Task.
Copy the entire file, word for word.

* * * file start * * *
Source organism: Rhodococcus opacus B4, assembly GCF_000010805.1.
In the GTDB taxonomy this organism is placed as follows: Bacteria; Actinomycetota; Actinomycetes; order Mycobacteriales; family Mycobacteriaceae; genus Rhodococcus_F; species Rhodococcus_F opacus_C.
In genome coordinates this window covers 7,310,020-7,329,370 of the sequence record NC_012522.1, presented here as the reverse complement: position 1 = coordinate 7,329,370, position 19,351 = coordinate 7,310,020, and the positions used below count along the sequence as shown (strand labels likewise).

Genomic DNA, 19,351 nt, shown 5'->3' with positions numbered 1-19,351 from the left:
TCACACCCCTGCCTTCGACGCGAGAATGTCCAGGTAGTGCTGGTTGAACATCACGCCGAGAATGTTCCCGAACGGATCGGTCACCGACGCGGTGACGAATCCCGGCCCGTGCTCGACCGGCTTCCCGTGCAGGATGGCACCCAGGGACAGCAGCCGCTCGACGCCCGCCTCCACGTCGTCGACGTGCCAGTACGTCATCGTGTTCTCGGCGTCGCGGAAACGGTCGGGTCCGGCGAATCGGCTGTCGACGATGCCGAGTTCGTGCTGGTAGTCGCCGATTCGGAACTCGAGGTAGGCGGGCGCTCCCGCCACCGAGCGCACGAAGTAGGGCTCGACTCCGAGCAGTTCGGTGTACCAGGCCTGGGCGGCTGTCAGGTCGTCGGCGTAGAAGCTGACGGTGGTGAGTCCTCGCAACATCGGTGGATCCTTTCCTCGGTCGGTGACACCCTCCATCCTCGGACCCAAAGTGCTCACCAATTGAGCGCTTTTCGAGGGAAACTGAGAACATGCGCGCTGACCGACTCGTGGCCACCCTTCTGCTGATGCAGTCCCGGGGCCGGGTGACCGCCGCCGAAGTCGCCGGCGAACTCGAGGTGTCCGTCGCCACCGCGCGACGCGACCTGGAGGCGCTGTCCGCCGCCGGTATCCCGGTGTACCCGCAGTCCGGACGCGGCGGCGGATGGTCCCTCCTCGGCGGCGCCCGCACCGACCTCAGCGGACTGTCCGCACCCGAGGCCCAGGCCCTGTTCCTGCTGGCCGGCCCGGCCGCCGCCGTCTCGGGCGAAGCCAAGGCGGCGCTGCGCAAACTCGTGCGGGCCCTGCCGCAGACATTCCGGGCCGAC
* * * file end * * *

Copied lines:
Source organism: Rhodococcus opacus B4, assembly GCF_000010805.1.
In the GTDB taxonomy this organism is placed as follows: Bacteria; Actinomycetota; Actinomycetes; order Mycobacteriales; family Mycobacteriaceae; genus Rhodococcus_F; species Rhodococcus_F opacus_C.
In genome coordinates this window covers 7,310,020-7,329,370 of the sequence record NC_012522.1, presented here as the reverse complement: position 1 = coordinate 7,329,370, position 19,351 = coordinate 7,310,020, and the positions used below count along the sequence as shown (strand labels likewise).

Genomic DNA, 19,351 nt, shown 5'->3' with positions numbered 1-19,351 from the left:
TCACACCCCTGCCTTCGACGCGAGAATGTCCAGGTAGTGCTGGTTGAACATCACGCCGAGAATGTTCCCGAACGGATCGGTCACCGACGCGGTGACGAATCCCGGCCCGTGCTCGACCGGCTTCCCGTGCAGGATGGCACCCAGGGACAGCAGCCGCTCGACGCCCGCCTCCACGTCGTCGACGTGCCAGTACGTCATCGTGTTCTCGGCGTCGCGGAAACGGTCGGGTCCGGCGAATCGGCTGTCGACGATGCCGAGTTCGTGCTGGTAGTCGCCGATTCGGAACTCGAGGTAGGCGGGCGCTCCCGCCACCGAGCGCACGAAGTAGGGCTCGACTCCGAGCAGTTCGGTGTACCAGGCCTGGGCGGCTGTCAGGTCGTCGGCGTAGAAGCTGACGGTGGTGAGTCCTCGCAACATCGGTGGATCCTTTCCTCGGTCGGTGACACCCTCCATCCTCGGACCCAAAGTGCTCACCAATTGAGCGCTTTTCGAGGGAAACTGAGAACATGCGCGCTGACCGACTCGTGGCCACCCTTCTGCTGATGCAGTCCCGGGGCCGGGTGACCGCCGCCGAAGTCGCCGGCGAACTCGAGGTGTCCGTCGCCACCGCGCGACGCGACCTGGAGGCGCTGTCCGCCGCCGGTATCCCGGTGTACCCGCAGTCCGGACGCGGCGGCGGATGGTCCCTCCTCGGCGGCGCCCGCACCGACCTCAGCGGACTGTCCGCACCCGAGGCCCAGGCCCTGTTCCTGCTGGCCGGCCCGGCCGCCGCCGTCTCGGGCGAAGCCAAGGCGGCGCTGCGCAAACTCGTGCGGGCCCTGCCGCAGACATTCCGGGCCGAC